Manganese tied to higher rates of Parkinson's disease.

Nov 29, 2010

Willis, AW, BA Evanoff, M Lian, A Galarza, A Wegrzyn, A Schootman and BA Racette. 2010. Metal emissions and urban incident Parkinson disease: a community health study of Medicare beneficiaries by using geographic information systems. American Journal of Epidemiology http://dx.doi.org/10.1093/aje/kwq303.



Synopsis by Patrick H. Ryan and Wendy Hessler

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A recent study finds that Medicare recipients who live in urban areas with high levels of manganese emissions are about 75 percent more likely to develop Parkinson's disease compared to those in urban areas with lower manganese emissions. Though the causes of Parkinson's disease are not established with certainty, prior studies suggest exposure to environmental toxicants – particularly metals and pesticides – may play a role in the development of the disease.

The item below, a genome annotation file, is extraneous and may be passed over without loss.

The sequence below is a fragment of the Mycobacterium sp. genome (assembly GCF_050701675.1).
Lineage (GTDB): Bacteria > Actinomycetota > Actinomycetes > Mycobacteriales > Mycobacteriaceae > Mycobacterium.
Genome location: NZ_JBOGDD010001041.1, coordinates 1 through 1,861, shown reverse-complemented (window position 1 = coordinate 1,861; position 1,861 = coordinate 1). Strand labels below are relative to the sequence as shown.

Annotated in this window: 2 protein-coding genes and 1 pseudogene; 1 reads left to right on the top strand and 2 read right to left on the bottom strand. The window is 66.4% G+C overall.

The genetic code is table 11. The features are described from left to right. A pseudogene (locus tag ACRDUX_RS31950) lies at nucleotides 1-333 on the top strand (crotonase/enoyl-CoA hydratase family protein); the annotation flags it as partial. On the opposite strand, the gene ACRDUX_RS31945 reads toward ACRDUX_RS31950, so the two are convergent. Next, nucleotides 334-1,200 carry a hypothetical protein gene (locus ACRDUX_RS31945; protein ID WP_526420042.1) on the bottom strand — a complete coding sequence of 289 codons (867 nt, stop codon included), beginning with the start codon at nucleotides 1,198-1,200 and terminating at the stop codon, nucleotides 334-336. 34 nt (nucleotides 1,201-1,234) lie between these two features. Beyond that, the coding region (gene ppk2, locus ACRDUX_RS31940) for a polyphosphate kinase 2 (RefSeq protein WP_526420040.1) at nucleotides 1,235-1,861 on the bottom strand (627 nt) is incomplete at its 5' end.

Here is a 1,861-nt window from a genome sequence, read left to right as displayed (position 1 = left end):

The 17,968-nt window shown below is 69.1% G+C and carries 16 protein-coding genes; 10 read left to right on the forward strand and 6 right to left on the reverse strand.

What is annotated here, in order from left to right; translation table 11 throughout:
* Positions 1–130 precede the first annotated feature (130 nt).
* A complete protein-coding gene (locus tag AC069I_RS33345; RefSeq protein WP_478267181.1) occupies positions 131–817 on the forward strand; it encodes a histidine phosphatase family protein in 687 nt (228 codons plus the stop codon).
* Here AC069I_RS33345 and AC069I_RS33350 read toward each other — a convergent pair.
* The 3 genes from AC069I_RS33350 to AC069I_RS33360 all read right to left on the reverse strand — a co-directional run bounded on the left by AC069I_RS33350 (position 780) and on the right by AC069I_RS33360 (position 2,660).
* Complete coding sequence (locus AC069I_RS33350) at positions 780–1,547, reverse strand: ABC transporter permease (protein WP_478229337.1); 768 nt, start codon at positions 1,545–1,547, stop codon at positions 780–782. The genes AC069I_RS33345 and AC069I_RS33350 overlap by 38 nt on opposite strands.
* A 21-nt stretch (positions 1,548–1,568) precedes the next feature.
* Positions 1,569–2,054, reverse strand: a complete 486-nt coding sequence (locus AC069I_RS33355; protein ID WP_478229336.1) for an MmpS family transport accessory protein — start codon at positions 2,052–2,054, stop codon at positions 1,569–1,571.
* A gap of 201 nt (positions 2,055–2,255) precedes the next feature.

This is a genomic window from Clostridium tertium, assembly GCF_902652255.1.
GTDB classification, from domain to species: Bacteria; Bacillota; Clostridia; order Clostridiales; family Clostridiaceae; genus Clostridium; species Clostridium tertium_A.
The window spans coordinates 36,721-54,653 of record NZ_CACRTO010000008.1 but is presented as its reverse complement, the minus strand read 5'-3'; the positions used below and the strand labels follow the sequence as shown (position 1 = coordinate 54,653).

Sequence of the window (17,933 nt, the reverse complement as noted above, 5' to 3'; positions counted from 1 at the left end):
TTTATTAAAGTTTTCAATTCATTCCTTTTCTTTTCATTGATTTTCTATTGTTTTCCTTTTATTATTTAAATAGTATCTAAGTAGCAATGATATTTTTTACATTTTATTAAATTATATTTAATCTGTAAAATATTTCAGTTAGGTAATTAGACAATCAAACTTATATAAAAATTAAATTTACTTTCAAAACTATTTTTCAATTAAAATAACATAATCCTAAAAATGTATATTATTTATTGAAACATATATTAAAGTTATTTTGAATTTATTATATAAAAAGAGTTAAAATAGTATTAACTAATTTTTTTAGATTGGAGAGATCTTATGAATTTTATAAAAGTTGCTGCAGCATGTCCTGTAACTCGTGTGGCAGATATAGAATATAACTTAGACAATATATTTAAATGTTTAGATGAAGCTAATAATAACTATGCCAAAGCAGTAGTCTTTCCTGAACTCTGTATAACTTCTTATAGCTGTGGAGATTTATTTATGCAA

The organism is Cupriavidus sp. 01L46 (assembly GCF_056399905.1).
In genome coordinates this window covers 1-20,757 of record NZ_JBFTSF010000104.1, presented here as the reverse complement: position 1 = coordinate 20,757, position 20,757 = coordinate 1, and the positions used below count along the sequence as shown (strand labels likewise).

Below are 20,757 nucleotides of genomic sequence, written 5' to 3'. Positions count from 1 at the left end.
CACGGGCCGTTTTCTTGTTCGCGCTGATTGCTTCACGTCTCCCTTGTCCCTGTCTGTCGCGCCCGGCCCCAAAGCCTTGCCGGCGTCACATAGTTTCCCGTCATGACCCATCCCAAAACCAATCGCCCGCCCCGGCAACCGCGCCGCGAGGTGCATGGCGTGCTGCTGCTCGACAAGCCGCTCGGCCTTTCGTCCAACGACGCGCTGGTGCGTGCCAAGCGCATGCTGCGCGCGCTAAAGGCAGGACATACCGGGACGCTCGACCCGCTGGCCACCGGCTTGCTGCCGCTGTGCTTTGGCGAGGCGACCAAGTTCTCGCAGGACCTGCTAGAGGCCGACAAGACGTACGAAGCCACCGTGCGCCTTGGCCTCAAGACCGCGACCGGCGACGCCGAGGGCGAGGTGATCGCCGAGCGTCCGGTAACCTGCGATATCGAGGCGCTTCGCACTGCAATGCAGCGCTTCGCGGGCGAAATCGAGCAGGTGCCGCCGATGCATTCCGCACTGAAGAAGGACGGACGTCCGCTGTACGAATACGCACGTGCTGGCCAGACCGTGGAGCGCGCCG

Context

Parkinson's’s disease is a progressive disorder of the nervous system that affects motor skills and cognitive processes. It generally afflicts people older than 40 and worsens with age.

The symptoms of Parkinson's disease vary from person to person but frequently include tremor, a reduced ability to make voluntary and automatic movements, and impaired posture and balance. Speech and hearing can also be affected.

Doctors and scientists do not know what causes the cell death in the brain that leads to Parkinson's disease. A combination of genetics and environmental factors likely play a role. Many researchers suspect that exposure to certain environmental toxicants causes the majority of cases. For example, pesticide exposures or living near farmland are environmental factors that are linked to the disease.

Manganese is an element that is needed in small amounts to keep people healthy. Food and water supply the trace quantities needed. At higher levels, it is poisonous. Dangerous exposures can occur in the workplace when manganese-laden dust is breathed. Manganese is important in the manufacture of stainless steel and aluminum alloys and is used as a pigment and in batteries.